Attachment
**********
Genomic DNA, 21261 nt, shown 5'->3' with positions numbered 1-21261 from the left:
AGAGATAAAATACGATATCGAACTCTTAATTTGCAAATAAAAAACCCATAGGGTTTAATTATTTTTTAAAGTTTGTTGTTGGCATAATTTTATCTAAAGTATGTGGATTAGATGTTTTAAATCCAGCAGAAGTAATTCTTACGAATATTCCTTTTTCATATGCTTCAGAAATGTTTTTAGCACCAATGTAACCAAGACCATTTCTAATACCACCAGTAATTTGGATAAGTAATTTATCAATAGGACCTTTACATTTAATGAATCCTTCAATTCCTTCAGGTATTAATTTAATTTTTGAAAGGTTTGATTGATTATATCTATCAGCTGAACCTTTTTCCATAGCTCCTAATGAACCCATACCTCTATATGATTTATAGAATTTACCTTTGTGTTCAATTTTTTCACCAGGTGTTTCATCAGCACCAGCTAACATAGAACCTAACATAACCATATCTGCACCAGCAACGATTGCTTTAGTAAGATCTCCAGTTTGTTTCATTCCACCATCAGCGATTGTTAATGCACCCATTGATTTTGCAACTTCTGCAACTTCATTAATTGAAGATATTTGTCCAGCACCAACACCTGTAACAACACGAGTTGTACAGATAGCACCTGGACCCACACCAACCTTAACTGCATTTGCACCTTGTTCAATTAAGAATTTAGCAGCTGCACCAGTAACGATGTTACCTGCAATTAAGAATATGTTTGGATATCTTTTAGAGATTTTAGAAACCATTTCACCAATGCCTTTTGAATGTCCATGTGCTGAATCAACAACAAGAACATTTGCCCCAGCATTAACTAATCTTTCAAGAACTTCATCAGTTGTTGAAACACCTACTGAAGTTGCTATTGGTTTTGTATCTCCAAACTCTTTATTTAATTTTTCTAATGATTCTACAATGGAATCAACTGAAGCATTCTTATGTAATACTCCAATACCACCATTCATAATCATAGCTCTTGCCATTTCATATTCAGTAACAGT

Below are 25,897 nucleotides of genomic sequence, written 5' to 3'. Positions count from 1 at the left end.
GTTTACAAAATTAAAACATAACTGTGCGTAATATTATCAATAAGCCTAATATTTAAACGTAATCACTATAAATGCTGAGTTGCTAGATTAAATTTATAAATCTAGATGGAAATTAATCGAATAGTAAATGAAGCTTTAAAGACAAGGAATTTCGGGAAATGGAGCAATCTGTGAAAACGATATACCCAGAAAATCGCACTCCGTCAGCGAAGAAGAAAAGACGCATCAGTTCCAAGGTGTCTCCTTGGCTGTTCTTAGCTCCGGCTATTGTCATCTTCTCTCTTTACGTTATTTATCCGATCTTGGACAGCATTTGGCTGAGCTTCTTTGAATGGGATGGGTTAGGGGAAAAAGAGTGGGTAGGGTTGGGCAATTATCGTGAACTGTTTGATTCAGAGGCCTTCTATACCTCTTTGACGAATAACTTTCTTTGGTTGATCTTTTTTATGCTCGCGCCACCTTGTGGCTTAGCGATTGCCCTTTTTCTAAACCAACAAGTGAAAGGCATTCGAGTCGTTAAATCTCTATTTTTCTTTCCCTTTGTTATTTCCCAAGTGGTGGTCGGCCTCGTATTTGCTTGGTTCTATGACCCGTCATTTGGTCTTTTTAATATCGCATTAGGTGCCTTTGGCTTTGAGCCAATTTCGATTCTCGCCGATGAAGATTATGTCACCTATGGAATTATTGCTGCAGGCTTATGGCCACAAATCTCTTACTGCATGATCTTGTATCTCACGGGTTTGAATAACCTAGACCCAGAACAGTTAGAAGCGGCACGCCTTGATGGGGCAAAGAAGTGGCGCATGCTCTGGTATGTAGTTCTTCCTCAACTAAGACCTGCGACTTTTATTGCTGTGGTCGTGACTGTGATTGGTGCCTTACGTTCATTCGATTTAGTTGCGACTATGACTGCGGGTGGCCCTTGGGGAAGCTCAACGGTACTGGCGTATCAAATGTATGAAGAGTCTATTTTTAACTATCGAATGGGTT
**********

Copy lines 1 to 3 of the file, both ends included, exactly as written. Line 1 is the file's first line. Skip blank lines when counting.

Genomic DNA, 21261 nt, shown 5'->3' with positions numbered 1-21261 from the left:
AGAGATAAAATACGATATCGAACTCTTAATTTGCAAATAAAAAACCCATAGGGTTTAATTATTTTTTAAAGTTTGTTGTTGGCATAATTTTATCTAAAGTATGTGGATTAGATGTTTTAAATCCAGCAGAAGTAATTCTTACGAATATTCCTTTTTCATATGCTTCAGAAATGTTTTTAGCACCAATGTAACCAAGACCATTTCTAATACCACCAGTAATTTGGATAAGTAATTTATCAATAGGACCTTTACATTTAATGAATCCTTCAATTCCTTCAGGTATTAATTTAATTTTTGAAAGGTTTGATTGATTATATCTATCAGCTGAACCTTTTTCCATAGCTCCTAATGAACCCATACCTCTATATGATTTATAGAATTTACCTTTGTGTTCAATTTTTTCACCAGGTGTTTCATCAGCACCAGCTAACATAGAACCTAACATAACCATATCTGCACCAGCAACGATTGCTTTAGTAAGATCTCCAGTTTGTTTCATTCCACCATCAGCGATTGTTAATGCACCCATTGATTTTGCAACTTCTGCAACTTCATTAATTGAAGATATTTGTCCAGCACCAACACCTGTAACAACACGAGTTGTACAGATAGCACCTGGACCCACACCAACCTTAACTGCATTTGCACCTTGTTCAATTAAGAATTTAGCAGCTGCACCAGTAACGATGTTACCTGCAATTAAGAATATGTTTGGATATCTTTTAGAGATTTTAGAAACCATTTCACCAATGCCTTTTGAATGTCCATGTGCTGAATCAACAACAAGAACATTTGCCCCAGCATTAACTAATCTTTCAAGAACTTCATCAGTTGTTGAAACACCTACTGAAGTTGCTATTGGTTTTGTATCTCCAAACTCTTTATTTAATTTTTCTAATGATTCTACAATGGAATCAACTGAAGCATTCTTATGTAATACTCCAATACCACCATTCATAATCATAGCTCTTGCCATTTCATATTCAGTAACAGT

Below are 25,897 nucleotides of genomic sequence, written 5' to 3'. Positions count from 1 at the left end.